Unless you’re a hardcore follower of overseas basketball, odds are that neither you, nor the vast majority of college hoops fans, will have heard of the types of teams schools play on foreign tours, with the exception of the national teams that sometimes schedule exhibitions against touring programs. 

Club teams, professional squads and youth academies often make up the bulk of the field schools face on their trips abroad, though college teams do have some variety to choose from depending on where they are playing and which opponents are available for them to play. 

For instance, when Purdue trekked to Europe for a four-game European tour earlier this summer, they visited multiple countries on the continent and played a German youth academy, as well as pro teams based out of Austria and the Czech Republic. 

It’s a series of unique games against opponents the programs otherwise wouldn’t see at home that, in many cases, can provide a similar talent level and quality to the college game in a looser environment. Teams get to test out what works and what doesn’t work with for the upcoming season, without too much risk.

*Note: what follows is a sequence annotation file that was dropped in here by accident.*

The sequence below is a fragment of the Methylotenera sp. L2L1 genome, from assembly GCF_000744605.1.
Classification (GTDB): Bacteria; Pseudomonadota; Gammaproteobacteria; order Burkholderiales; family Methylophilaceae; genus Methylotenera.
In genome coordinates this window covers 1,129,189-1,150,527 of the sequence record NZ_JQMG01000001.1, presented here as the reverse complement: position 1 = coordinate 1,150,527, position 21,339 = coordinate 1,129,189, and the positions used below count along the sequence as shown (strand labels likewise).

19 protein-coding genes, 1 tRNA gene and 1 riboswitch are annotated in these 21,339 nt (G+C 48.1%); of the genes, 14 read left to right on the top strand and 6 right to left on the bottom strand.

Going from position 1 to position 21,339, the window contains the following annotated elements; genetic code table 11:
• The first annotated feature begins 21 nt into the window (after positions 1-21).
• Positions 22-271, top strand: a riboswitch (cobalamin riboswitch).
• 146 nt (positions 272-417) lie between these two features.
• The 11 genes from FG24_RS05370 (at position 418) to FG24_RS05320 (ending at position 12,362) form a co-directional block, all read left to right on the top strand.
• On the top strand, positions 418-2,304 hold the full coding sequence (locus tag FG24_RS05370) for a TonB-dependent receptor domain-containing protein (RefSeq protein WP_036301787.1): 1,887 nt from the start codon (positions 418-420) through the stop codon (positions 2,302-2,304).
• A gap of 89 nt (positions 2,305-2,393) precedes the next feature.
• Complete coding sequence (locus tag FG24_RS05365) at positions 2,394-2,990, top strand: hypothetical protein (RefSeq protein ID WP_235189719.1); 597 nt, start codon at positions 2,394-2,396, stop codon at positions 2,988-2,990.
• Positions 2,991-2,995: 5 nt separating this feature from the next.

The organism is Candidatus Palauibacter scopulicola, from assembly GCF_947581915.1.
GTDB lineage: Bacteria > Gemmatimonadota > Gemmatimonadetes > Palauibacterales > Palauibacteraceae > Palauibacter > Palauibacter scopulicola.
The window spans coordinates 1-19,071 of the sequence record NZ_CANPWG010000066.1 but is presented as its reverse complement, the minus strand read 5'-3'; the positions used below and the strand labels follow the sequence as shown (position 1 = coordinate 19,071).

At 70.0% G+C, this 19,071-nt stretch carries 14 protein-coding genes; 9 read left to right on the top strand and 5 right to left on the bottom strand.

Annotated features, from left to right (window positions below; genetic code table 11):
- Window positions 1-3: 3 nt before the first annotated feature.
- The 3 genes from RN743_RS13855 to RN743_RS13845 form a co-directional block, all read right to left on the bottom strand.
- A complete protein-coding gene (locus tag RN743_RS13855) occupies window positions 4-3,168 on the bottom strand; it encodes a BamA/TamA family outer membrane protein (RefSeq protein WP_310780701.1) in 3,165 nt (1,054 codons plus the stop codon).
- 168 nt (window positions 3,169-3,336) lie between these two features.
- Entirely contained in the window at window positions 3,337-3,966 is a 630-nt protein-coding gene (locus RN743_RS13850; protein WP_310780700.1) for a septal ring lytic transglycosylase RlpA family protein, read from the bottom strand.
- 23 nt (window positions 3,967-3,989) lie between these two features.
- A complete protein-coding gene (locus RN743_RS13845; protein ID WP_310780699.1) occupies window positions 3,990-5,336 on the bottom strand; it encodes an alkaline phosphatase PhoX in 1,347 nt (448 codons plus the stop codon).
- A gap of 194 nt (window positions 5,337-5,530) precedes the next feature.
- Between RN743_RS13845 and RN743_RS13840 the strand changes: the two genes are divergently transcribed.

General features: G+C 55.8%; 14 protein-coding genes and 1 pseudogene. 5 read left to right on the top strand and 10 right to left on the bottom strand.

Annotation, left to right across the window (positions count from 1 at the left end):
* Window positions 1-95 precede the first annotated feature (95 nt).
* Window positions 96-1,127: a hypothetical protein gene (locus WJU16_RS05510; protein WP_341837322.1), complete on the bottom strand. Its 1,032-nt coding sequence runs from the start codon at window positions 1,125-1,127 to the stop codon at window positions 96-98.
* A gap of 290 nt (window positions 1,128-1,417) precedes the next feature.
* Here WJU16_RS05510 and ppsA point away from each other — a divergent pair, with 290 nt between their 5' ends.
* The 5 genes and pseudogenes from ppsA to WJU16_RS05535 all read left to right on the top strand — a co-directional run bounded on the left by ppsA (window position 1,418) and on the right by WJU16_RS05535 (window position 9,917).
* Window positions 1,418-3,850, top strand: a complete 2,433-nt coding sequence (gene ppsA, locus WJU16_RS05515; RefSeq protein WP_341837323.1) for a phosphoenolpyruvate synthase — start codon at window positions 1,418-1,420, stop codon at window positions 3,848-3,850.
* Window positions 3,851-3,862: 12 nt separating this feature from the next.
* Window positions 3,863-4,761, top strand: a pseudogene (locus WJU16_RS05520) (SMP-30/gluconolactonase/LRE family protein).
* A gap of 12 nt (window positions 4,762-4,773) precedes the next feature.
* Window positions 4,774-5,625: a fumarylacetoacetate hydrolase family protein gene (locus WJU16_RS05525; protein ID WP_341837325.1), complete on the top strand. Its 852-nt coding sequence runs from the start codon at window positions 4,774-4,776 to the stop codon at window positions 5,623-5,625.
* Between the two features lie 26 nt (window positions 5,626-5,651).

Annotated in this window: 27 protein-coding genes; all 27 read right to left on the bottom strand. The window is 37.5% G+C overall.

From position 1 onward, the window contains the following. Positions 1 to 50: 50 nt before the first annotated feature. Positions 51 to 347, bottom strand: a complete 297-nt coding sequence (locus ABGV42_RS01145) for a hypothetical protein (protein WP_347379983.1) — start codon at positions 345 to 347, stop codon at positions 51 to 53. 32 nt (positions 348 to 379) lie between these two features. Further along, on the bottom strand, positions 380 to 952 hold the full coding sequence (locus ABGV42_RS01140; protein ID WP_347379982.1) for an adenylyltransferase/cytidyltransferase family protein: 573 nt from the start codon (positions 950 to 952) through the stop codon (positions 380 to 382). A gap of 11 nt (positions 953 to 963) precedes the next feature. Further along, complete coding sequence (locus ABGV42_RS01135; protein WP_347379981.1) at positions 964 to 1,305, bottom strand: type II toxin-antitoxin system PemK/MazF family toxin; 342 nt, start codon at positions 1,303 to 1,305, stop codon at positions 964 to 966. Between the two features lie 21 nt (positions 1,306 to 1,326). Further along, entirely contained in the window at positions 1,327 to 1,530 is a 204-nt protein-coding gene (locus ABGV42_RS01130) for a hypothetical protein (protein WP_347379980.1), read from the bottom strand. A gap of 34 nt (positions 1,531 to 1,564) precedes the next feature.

Why Not Just Play In The United States?

It’s because a major part of a foreign tour in the first place isn’t regarding the basketball itself – it’s the memories made and the sights seen. 

It’s not uncommon for players who never had the means/opportunity to travel abroad to be out of the United States for the first time and see a completely different world than what they're used to, carrying back with them stories about things they may never get to experience in a similar way again. 

Plus, it’s a great way to build team chemistry and bonding off the court and close out a summer of hard work with a reward. And, if all goes well, programs will return home in better shape, both on the court and as a tight-knit group. 

The basketball games and practices are a major reason why programs take foreign tours, of course, but the stuff that happens behind the scenes that most fans don’t see can play key roles in building a bond ahead of all the regular season adversity that is to come in a few months’ time.